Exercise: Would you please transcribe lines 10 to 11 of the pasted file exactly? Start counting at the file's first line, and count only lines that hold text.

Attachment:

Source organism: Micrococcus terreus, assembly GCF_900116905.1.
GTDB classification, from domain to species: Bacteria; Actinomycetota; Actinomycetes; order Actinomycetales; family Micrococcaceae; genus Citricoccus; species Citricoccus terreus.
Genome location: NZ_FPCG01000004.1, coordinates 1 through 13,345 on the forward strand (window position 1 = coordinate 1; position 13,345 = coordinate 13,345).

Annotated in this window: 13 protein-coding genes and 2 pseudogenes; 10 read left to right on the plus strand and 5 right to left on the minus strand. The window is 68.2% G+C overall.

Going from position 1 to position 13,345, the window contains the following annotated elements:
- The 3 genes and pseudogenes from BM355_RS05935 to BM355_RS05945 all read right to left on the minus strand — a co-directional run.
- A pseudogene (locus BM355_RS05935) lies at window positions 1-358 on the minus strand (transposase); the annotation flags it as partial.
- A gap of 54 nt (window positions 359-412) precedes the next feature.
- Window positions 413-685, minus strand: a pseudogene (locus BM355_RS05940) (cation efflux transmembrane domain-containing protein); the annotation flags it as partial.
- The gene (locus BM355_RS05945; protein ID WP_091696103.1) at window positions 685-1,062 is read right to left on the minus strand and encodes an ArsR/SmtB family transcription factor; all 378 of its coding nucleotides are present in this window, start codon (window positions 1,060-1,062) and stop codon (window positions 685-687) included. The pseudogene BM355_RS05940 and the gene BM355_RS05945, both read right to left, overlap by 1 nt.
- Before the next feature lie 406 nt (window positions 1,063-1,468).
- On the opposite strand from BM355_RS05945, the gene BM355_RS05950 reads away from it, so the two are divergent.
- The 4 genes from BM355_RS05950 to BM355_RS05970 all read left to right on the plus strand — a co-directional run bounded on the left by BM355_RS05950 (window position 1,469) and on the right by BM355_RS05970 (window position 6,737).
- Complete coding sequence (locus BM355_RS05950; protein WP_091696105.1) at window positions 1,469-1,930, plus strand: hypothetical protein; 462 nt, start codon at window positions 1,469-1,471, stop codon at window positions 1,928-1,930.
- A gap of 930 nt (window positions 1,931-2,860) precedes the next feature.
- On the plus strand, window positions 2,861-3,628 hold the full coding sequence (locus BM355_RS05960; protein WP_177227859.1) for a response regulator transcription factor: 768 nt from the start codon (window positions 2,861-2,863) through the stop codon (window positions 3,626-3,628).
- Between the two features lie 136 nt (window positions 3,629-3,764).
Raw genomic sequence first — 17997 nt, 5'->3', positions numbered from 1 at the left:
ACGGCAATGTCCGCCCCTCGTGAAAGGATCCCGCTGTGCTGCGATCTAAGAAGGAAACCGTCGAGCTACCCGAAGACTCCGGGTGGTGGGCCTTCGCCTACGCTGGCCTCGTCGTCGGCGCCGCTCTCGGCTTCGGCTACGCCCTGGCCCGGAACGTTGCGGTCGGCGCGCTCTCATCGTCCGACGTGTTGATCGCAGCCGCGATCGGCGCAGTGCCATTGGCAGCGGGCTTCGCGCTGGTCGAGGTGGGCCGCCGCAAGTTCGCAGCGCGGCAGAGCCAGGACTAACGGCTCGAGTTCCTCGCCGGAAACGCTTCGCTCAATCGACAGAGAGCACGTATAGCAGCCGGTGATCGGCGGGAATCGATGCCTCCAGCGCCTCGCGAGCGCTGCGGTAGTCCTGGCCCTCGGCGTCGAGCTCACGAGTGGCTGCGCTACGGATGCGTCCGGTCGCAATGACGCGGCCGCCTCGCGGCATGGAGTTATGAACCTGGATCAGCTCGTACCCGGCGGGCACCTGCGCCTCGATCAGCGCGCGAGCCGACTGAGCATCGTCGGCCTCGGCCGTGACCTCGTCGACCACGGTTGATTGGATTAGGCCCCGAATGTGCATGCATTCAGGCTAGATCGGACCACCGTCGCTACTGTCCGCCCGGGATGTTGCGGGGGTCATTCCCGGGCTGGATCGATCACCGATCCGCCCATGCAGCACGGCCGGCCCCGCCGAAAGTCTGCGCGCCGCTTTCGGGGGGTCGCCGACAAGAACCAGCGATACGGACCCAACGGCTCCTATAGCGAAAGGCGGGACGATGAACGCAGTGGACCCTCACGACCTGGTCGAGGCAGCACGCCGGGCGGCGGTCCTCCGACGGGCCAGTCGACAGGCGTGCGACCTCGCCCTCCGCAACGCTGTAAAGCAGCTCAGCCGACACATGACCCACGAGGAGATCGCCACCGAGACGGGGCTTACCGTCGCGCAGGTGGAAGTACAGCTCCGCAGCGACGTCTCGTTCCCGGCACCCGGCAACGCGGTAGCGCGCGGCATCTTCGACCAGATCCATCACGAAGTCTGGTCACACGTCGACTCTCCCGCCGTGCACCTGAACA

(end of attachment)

- The gene (locus BM355_RS05945; protein ID WP_091696103.1) at window positions 685-1,062 is read right to left on the minus strand and encodes an ArsR/SmtB family transcription factor; all 378 of its coding nucleotides are present in this window, start codon (window positions 1,060-1,062) and stop codon (window positions 685-687) included. The pseudogene BM355_RS05940 and the gene BM355_RS05945, both read right to left, overlap by 1 nt.
- Before the next feature lie 406 nt (window positions 1,063-1,468).